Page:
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Credit: Walt Disney Television via Getty Images Photo Archives/Walt Disney Television via Getty Images

Lyle Waggoner, Steve Trevor on the Wonder Woman TV series, dies at 84

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Mar 19, 2020, 6:35 PM EDT (Updated)

Lyle Waggoner, the actor best-known for portraying Major Steve Trevor and Steve Trevor Jr. on the live-action Wonder Woman TV series from the mid- to late 1970s, has passed away at the age of 84. Per The Hollywood Reporter, which received confirmation from his son, Waggoner died today in Westlake, California.

A native of Kansas City, Missouri, Waggoner originally tried out for the role of Batman in the mid-60s but lost the job to Adam West. Luckily, Lyle wasn't too bitter about the whole affair and even revisited the competitive audition in 2003's Return to the Batcave: The Misadventures of Adam and Burt

Credit: Walt Disney Television via Getty Images Photo Archives/Walt Disney Television via Getty Images

In the end, though, Waggoner still got to enter the world of comic book-inspired pop culture when he starred opposite Lynda Carter's Diana Prince in Wonder Woman, which ran for three seasons and 59 episodes between 1975 and 1979.

Carter paid tribute to Waggoner via Instagram:

Wonder Woman was originally set in the 1940s, but that proved to be too expensive, so the setting was moved to the '70s. As a result, Waggoner's character became Steve Trevor Jr., the son of the man seen in the '40s iteration of the series. Trevor led the Inter-Agency Defense Command, which worked with Diana to fight crime and save the world.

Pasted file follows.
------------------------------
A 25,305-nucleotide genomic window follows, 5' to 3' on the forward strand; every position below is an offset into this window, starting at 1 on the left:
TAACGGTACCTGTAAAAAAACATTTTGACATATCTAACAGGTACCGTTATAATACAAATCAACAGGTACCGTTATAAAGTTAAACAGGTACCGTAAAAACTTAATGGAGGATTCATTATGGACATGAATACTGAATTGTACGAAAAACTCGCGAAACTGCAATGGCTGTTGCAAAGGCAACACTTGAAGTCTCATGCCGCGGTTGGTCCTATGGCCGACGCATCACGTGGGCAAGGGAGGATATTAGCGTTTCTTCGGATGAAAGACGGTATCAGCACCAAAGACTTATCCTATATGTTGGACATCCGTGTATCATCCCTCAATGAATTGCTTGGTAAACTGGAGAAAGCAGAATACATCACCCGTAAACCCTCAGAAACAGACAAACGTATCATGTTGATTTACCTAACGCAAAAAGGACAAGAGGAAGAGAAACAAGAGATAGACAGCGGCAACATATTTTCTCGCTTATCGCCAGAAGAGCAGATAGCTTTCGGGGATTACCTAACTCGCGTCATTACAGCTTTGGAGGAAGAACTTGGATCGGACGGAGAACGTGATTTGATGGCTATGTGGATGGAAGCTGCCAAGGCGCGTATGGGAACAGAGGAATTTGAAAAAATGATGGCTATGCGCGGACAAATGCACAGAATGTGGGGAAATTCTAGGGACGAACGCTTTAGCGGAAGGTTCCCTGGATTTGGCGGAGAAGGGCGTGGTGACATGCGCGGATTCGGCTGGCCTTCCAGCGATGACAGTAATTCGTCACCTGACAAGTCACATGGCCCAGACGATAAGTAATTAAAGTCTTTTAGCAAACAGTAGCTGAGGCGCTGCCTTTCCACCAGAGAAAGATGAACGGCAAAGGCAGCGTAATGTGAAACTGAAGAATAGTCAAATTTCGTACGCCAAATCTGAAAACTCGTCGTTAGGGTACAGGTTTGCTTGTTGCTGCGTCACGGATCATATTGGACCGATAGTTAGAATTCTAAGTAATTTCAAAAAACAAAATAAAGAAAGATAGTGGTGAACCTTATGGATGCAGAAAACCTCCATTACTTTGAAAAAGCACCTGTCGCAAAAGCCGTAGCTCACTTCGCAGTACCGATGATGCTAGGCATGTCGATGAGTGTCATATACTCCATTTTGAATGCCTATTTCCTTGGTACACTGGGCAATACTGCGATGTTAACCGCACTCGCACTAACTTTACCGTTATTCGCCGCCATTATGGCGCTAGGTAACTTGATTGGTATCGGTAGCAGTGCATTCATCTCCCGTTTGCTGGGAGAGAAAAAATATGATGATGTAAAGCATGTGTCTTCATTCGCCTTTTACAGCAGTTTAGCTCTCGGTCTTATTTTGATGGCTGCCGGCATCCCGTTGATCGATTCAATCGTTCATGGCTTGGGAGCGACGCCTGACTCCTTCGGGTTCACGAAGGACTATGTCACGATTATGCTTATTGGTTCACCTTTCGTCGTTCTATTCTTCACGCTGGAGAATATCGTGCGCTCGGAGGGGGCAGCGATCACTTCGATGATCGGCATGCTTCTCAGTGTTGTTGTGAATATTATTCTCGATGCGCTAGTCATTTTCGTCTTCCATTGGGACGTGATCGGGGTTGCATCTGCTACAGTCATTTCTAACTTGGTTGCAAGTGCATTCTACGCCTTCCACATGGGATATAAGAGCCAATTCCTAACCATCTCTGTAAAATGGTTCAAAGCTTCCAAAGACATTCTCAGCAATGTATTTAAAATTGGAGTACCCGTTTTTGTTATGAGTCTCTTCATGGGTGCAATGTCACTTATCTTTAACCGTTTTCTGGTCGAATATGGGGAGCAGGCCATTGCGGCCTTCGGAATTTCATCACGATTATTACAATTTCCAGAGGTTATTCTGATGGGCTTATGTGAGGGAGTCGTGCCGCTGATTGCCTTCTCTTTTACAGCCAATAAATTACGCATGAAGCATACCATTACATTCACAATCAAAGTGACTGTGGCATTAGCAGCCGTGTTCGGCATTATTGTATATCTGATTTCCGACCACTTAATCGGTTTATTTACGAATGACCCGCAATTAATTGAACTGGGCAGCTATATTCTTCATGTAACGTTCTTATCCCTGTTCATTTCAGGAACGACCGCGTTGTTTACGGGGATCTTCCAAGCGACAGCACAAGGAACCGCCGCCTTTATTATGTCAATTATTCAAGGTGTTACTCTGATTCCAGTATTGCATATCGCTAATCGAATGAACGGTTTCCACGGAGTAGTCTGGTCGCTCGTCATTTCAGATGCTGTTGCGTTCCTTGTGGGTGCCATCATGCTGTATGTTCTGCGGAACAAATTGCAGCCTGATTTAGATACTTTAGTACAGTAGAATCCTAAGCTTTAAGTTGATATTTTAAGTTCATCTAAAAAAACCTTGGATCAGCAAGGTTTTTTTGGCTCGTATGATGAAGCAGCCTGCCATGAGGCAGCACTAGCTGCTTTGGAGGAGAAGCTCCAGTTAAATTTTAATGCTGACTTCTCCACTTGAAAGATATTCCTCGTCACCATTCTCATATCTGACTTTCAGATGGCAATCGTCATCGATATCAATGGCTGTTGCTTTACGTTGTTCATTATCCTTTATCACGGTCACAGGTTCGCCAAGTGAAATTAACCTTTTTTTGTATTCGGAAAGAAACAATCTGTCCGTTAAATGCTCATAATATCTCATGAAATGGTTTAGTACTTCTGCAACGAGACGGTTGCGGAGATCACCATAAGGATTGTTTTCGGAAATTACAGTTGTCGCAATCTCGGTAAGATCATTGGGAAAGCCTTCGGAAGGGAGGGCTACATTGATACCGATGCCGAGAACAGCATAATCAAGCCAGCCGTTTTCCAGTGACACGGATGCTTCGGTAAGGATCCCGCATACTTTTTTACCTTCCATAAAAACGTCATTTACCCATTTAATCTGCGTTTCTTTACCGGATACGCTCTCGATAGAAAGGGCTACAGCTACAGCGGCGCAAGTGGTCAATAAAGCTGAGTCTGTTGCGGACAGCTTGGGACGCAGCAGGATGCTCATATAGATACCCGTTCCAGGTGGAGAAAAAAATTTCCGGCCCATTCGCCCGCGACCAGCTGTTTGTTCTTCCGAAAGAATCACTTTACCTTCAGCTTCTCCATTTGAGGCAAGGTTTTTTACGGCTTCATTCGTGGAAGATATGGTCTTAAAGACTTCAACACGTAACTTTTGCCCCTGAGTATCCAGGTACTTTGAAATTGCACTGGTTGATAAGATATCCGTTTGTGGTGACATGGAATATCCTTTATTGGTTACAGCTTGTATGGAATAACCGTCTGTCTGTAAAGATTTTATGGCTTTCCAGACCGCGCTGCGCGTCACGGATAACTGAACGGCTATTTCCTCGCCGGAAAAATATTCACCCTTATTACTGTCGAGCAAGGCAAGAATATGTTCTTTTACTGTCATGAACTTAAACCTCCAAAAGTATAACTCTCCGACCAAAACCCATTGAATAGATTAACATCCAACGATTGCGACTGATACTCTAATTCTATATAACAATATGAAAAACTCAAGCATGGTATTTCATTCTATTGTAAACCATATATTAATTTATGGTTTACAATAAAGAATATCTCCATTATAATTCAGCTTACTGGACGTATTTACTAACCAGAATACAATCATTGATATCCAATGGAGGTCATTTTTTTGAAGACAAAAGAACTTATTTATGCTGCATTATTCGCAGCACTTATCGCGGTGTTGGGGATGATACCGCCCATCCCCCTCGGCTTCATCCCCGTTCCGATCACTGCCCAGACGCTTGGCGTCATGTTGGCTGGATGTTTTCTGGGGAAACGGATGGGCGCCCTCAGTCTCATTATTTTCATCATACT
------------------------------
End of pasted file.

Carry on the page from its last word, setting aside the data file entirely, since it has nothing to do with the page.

"He was a real gung-ho kind of guy," Waggoner said of his character during a 2011 interview with SciFiAndTVTalk. "Steve tried his best, but he always seemed to get himself into hot water. Of course, he pretty much had to because it was Wonder Woman's job to rescue him. If there was a scene where he got the drop on the bad guys, sure enough, someone would end up slapping the gun out of his hand and turning the tables on him."

The actor went on to admit that he thought the time change was a big mistake.

“I thought the show’s World War II venue was interesting and a lot of fun as well as more in keeping with the comic book,” he said. “The Powers That Be wanted to make the show into something more serious like Police Woman, but it was a comic strip, so trying to turn Wonder Woman into a real dramatic piece was pretty much unrealistic."

Waggoner's other genre television projects included Lost in Space, Charlie's Angels, Fantasy Island, and Mork & Mindy.

“I received a great deal of media attention from Wonder Woman as well as other things that are fringe benefits for an actor and what, again, I feel actors should be thankful for and not irritated by,” Waggoner continued during the above-mentioned interview. “I can go anywhere in the U.S., and sometimes the world, and people walking down the street will stop me and say, ‘Hey, Lyle, how are you?’ That, for me, is such a marvelous advantage and a situation that people in most other industries rarely find themselves in ... With Wonder Woman, I was appealing to a much younger audience, and that was exciting.”

He is survived by his wife, Sharon Kennedy, and two sons, Beau and Jason.


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